Friday, March 18, 2011
For the first time, I believe, since DC Comics began selling their comics digitally through Comixology's digial comics website and application, there were no new releases on Wednesday.
On Thursday, DC launched a $0.99 sale on Comixology for over 200 "green"-themed comics, tied to St. Patrick's Day. It's possible that DC purposely held their Wednesday digital new releases until Thursday for the sale, but I think this is unlikely -- a basic rule of business is that if you can get customers hooked on expected a product at a certain time and on a certain day, i.e. new comics releases on Wednesday, that's not something you should monkey with, at least without giving the customers notice.
Despite that DC advertised a number of new releases to be included in that $0.99 St. Patrick's Day sale, those new releases -- which included Mike Grell's 1987 Green Arrow: The Longbow Hunters miniseries, Judd Winick's Green Arrow, some Brightest Day tie-in Green Lantern and Corps, and Dennis O'Neil's Green Lantern/Green Arrow -- remained unavailable until late Thursday night.
By way of explanation, Comixology mentioned a couple times on their Twitter feed Wednesday and Thursday that DC's comics were delayed by Apple approval, and that the specific comic caught in the approval process was the Green Arrow: The Longbow Hunters miniseries.
Let the unsubstantiated speculation begin.
Grell's Longbow Hunters, of course, launched a new Green Arrow title that would end up with one of DC's "Mature Readers" labels, prior to the creation of their Vertigo imprint and well before, just recently, DC's bucking of the Comics Code Authority entirely toward their own rating system. With that "Mature Readers" label, the Green Arrow title included perhaps more blood than you might've otherwise seen in a comic at the time (though not much greater than today's standards), and a greater amount of implied frontal nudity.
Longbow Hunters itself is rather bloody, with arrows through hands and chests, though again I think by today's standards Longbow matches Magog or Justice League: Cry for Justice in terms of gore (not in terms of story -- Longbow is a classic, and if you haven't read it, you should). In addition to some gore, Longbow also includes a depiction of Black Canary having been tortured, with some suggestion of sexual violence.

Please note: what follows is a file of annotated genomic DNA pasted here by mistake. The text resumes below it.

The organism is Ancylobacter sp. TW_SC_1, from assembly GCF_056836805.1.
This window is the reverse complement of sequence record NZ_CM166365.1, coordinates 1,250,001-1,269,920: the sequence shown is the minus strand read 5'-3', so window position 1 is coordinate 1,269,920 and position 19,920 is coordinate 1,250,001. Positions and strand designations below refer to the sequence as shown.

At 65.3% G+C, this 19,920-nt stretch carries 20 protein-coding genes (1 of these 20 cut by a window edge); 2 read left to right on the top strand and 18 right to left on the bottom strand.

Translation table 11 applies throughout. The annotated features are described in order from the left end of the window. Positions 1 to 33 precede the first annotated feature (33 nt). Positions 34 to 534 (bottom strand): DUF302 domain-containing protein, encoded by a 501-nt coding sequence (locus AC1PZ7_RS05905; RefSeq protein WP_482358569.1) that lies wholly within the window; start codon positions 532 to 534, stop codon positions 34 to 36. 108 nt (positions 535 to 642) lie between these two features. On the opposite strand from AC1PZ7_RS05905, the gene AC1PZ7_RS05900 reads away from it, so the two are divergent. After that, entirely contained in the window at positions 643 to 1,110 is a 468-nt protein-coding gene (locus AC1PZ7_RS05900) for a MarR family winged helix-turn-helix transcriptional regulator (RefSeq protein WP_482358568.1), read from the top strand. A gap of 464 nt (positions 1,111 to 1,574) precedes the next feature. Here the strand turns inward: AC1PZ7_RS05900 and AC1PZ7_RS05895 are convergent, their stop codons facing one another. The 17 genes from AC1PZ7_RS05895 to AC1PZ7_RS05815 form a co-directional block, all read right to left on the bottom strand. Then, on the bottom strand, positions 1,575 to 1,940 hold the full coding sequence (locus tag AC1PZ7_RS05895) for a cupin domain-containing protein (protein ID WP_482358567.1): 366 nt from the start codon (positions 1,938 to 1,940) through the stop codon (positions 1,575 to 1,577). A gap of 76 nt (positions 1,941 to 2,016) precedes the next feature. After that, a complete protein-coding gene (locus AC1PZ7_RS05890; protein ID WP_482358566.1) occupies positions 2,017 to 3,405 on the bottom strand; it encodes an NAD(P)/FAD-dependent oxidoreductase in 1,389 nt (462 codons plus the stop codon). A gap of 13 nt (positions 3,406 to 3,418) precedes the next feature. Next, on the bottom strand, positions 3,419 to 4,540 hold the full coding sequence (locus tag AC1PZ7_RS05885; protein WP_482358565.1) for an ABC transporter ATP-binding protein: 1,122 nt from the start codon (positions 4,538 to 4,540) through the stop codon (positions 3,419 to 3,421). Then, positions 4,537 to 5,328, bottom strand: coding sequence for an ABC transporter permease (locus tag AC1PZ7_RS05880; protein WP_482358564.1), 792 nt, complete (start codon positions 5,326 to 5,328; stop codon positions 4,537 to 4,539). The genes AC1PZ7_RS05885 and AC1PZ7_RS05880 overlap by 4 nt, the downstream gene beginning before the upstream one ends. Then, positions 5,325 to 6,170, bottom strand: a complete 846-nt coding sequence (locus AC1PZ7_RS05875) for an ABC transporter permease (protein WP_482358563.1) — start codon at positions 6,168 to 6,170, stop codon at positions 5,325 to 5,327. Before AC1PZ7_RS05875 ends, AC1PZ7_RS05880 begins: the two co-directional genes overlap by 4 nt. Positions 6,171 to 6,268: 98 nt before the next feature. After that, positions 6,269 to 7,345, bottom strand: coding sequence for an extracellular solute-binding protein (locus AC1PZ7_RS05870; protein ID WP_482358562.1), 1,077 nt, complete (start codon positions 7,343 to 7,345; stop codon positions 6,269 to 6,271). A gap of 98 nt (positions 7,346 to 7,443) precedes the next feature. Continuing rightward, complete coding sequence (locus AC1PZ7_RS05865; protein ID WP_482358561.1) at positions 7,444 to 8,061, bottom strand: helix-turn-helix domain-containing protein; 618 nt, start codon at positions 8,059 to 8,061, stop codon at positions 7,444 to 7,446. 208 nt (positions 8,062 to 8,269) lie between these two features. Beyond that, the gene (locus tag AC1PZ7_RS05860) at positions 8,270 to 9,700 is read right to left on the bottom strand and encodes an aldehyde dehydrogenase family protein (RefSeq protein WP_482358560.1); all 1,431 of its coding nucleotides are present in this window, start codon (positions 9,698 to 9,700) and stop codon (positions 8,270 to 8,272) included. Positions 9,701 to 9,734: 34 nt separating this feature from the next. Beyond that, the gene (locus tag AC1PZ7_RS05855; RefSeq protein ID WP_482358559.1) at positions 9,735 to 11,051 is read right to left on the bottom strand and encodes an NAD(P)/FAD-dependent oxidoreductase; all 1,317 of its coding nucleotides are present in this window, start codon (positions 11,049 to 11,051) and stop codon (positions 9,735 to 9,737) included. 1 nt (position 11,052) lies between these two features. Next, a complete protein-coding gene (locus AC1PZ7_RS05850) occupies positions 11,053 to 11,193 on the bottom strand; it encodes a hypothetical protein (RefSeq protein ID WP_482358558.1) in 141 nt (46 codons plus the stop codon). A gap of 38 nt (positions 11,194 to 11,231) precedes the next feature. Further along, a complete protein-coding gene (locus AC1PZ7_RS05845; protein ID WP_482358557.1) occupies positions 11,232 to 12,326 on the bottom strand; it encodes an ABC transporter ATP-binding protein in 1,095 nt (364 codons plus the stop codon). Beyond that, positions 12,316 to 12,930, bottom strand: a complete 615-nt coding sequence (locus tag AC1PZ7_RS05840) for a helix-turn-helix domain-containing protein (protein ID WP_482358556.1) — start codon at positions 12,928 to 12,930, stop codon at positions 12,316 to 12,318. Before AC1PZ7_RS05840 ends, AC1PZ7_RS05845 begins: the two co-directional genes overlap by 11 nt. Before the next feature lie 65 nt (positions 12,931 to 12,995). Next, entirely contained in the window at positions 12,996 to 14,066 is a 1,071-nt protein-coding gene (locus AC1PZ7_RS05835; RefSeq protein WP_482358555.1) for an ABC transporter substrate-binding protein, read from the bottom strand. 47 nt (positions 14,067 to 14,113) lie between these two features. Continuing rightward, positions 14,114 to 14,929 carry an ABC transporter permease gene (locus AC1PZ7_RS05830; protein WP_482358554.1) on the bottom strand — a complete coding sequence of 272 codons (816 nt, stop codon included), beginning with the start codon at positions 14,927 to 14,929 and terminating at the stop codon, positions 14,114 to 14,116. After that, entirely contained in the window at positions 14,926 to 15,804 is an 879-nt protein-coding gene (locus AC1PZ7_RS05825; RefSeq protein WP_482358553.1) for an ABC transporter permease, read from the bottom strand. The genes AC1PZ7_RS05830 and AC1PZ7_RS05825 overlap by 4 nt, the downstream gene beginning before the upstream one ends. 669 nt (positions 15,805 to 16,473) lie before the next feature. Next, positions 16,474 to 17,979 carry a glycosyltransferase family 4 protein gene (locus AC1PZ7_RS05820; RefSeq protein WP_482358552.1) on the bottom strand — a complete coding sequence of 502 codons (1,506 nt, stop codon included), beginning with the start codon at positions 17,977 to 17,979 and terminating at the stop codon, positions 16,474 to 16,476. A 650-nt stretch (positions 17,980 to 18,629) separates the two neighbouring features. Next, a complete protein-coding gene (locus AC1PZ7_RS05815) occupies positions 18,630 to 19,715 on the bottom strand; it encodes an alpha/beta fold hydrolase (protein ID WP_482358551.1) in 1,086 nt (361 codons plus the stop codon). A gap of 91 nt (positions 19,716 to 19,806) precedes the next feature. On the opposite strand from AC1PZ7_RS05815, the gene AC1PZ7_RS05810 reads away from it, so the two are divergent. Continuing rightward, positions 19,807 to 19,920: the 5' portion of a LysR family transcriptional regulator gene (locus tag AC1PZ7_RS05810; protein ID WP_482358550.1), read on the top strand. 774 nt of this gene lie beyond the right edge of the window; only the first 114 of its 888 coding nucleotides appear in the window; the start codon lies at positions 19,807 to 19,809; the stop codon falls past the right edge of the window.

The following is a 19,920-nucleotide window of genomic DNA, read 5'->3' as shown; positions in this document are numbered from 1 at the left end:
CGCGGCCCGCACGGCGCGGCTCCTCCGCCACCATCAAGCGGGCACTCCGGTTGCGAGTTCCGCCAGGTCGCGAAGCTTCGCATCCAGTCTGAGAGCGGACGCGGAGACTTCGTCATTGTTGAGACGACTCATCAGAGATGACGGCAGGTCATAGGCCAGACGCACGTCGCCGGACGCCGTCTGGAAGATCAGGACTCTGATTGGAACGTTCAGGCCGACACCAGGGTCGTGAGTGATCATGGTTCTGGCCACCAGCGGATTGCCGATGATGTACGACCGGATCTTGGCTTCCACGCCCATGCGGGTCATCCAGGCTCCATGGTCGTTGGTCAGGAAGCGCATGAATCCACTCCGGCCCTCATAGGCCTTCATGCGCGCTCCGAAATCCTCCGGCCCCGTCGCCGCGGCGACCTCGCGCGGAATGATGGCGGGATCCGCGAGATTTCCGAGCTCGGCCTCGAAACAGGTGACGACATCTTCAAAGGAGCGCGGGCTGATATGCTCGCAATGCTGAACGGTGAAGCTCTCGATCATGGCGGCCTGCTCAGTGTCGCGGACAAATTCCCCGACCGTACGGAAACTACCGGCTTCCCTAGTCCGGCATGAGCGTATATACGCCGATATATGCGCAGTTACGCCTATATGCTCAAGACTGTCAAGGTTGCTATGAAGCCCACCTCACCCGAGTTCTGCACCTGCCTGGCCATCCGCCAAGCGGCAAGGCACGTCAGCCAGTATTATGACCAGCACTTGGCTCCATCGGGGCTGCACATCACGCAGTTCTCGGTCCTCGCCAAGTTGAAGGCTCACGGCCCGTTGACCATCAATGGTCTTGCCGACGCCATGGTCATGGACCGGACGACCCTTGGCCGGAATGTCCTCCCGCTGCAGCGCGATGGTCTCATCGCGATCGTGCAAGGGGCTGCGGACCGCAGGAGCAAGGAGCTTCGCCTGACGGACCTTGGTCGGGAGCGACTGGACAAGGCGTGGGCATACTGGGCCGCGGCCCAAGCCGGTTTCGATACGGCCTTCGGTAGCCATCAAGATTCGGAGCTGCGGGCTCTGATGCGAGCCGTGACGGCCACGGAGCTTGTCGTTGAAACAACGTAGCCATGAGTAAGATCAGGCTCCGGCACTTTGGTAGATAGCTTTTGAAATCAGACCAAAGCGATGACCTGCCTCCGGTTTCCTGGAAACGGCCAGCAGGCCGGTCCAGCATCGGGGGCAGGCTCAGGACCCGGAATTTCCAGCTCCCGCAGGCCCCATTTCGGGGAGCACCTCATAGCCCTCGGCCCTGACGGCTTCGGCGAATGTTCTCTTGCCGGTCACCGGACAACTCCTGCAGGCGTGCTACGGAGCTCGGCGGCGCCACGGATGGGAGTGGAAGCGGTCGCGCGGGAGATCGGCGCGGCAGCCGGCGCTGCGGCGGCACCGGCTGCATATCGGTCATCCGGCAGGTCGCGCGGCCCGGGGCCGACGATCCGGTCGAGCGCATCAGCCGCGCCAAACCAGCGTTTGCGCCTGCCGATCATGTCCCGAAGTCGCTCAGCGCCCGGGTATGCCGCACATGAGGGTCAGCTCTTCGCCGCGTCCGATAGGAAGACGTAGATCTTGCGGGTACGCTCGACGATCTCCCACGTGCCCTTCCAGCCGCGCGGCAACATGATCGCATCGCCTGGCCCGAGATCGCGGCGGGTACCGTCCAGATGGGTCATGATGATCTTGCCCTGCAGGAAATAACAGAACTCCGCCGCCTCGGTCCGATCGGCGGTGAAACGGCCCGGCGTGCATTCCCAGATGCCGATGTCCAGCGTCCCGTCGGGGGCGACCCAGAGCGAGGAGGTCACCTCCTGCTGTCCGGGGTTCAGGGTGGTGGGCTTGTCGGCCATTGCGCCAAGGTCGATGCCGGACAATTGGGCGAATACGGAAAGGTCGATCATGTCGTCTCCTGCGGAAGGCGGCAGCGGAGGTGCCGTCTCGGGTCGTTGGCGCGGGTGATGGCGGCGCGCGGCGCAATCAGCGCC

I wonder if some part of the above factored into the longer-than-normal Apple approval process.
We know Apple has had trouble in the past with overzealous censorship, including banning the Eucalyptus e-reader because it could access the Kama Sutra on Project Gutenberg. Was an almost two-day delay in the release of new digital comics the result of Apple's uncertainty about the content of a Green Arrow comic book? Do DC and Comixology now have to worry that if they want to make a "mature" comic available, they'll receive time-based penalization from Apple?
Given that the DC/Comixology digital store already contains a number of mature reader Vertigo titles, as well as DC Universe titles with strong content like Identity Crisis, I hope that if any of this is true, it's just a one-time blip. The concerns I express, however, go to recurrent issues facing the comic book industry and fans -- a general public misunderstanding that comics aren't just "kid stuff" and might contain strong content, and a new digital landscape for comics that involves bringing in third parties like Apple that may not understand comics culture, the important of Wednesday delivery, and so on.
I think that the reason more hasn't been made of all of this these past two days is because the only vendor DC's digital delay affected was Comixology, and because the digital comics in question are just reprints. Imagine, however, if this had applied to physical comics, and no comic book stores had received their DC titles until essentially Friday -- that'd be a big deal. I'll be curious to see if this happens again, and if more attention mounts as digital comics become more pervasive.
[You might also like Collected Editions' List of Digital Comics Unavailable in Trade Paperback]